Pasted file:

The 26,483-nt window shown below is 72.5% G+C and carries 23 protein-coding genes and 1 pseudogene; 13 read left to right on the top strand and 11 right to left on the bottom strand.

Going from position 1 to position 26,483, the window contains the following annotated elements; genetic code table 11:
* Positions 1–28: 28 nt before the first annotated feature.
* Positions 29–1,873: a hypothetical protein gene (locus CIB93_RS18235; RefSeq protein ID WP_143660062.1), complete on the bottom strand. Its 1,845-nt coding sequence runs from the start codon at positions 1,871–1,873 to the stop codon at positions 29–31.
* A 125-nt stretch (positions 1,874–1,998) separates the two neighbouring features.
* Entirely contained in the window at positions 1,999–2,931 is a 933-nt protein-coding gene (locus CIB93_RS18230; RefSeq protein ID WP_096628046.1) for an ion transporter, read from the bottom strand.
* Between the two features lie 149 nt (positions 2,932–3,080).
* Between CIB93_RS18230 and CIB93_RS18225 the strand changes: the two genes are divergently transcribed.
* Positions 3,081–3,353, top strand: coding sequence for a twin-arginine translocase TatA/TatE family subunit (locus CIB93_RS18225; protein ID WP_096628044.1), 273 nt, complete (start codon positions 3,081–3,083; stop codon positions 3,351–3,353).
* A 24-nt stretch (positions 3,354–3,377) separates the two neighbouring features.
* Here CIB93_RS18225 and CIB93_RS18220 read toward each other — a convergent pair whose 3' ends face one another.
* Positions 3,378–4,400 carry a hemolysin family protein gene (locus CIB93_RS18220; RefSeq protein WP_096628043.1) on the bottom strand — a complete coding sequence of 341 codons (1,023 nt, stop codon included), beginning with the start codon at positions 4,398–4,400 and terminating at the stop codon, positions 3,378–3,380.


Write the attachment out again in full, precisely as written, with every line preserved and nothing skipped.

The 26,483-nt window shown below is 72.5% G+C and carries 23 protein-coding genes and 1 pseudogene; 13 read left to right on the top strand and 11 right to left on the bottom strand.

Going from position 1 to position 26,483, the window contains the following annotated elements; genetic code table 11:
* Positions 1–28: 28 nt before the first annotated feature.
* Positions 29–1,873: a hypothetical protein gene (locus CIB93_RS18235; RefSeq protein ID WP_143660062.1), complete on the bottom strand. Its 1,845-nt coding sequence runs from the start codon at positions 1,871–1,873 to the stop codon at positions 29–31.
* A 125-nt stretch (positions 1,874–1,998) separates the two neighbouring features.
* Entirely contained in the window at positions 1,999–2,931 is a 933-nt protein-coding gene (locus CIB93_RS18230; RefSeq protein ID WP_096628046.1) for an ion transporter, read from the bottom strand.
* Between the two features lie 149 nt (positions 2,932–3,080).
* Between CIB93_RS18230 and CIB93_RS18225 the strand changes: the two genes are divergently transcribed.
* Positions 3,081–3,353, top strand: coding sequence for a twin-arginine translocase TatA/TatE family subunit (locus CIB93_RS18225; protein ID WP_096628044.1), 273 nt, complete (start codon positions 3,081–3,083; stop codon positions 3,351–3,353).
* A 24-nt stretch (positions 3,354–3,377) separates the two neighbouring features.
* Here CIB93_RS18225 and CIB93_RS18220 read toward each other — a convergent pair whose 3' ends face one another.
* Positions 3,378–4,400 carry a hemolysin family protein gene (locus CIB93_RS18220; RefSeq protein WP_096628043.1) on the bottom strand — a complete coding sequence of 341 codons (1,023 nt, stop codon included), beginning with the start codon at positions 4,398–4,400 and terminating at the stop codon, positions 3,378–3,380.